Santee Cooper’s board should sell what it can of the $860 million in unused reactor components at the V.C. Summer site, then shut it down for good. The proceeds should be used to benefit ratepayers for the failed nuclear project.
The state-run utility is sitting on a virtual gold mine in Westinghouse AP1000 reactor parts, but the market for the stuff is extremely limited. Luckily, Georgia’s Southern Co. is forging ahead with the construction of two identical reactors near Augusta, wisely or not. And if Santee Cooper can strike a deal with Southern Co., it stands to recoup some of its losses tied to the failed V.C. Summer project. And Southern Co. could cut its costs substantially for completing its reactors.
But is that realistic? “We’re trying to get those answers,” Santee Cooper spokeswoman Mollie Gore said Thursday, adding that she wasn’t privy to any negotiations with Southern Co.
Santee Cooper has agreed to preserve the site and reactor parts through July and would need to approve any extension before then. Its board meets to discuss its options today.
Ms. Gore stressed it was “very important to take time to make good decisions.” Indeed, time is a crucial element in all the negotiations involving the failed nuclear project. But unless Santee Cooper can agree to a deal with Southern Co. in the near future, the costs of preserving multimillion-dollar components and maintaining the site — about $19 million per year — can be expected to soon outweigh any benefits.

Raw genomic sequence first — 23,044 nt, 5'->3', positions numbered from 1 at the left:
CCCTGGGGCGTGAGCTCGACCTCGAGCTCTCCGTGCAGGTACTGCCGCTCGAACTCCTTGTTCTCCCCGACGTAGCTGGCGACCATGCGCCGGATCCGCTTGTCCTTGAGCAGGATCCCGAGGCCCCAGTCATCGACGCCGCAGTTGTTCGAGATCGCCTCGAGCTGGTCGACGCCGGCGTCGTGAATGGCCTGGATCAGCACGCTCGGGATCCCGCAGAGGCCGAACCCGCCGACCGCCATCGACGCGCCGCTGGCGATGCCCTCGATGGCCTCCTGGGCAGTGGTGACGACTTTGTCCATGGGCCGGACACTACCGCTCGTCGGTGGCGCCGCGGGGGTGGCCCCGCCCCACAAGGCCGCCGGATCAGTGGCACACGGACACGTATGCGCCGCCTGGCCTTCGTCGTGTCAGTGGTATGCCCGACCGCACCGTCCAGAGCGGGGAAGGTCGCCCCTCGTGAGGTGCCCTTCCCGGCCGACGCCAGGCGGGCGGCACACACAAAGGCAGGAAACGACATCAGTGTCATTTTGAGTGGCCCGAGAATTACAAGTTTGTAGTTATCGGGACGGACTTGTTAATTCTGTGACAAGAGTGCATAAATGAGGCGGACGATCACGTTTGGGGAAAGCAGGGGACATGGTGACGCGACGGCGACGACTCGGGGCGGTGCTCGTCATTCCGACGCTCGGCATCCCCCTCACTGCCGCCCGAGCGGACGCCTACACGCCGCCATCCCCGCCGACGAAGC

There’s virtually no hope of the V.C. Summer project being revived, and it’s even possible that Georgia’s two reactors won’t be completed either. There’s no other viable market for the unused components.
China has largely completed four AP1000 reactors, but none has been started nearly four years after the first unit was scheduled to go online. Saudi Arabia is reported to be considering the AP1000 design.
Santee Cooper’s former nuclear partner, SCE&G, is in the process of turning over its V.C. Summer assets to the state-run utility, clearing the way for a possible sale of parts to Southern Co. And apparently, there is interest in acquiring some of the multimillion-dollar components. SCE&G started negotiations with Georgia Power for the sale of some parts as early as last year before Southern Co. took control of the over-budget, behind-schedule Vogtle project.
Take what you can get. The opportunity won’t come again.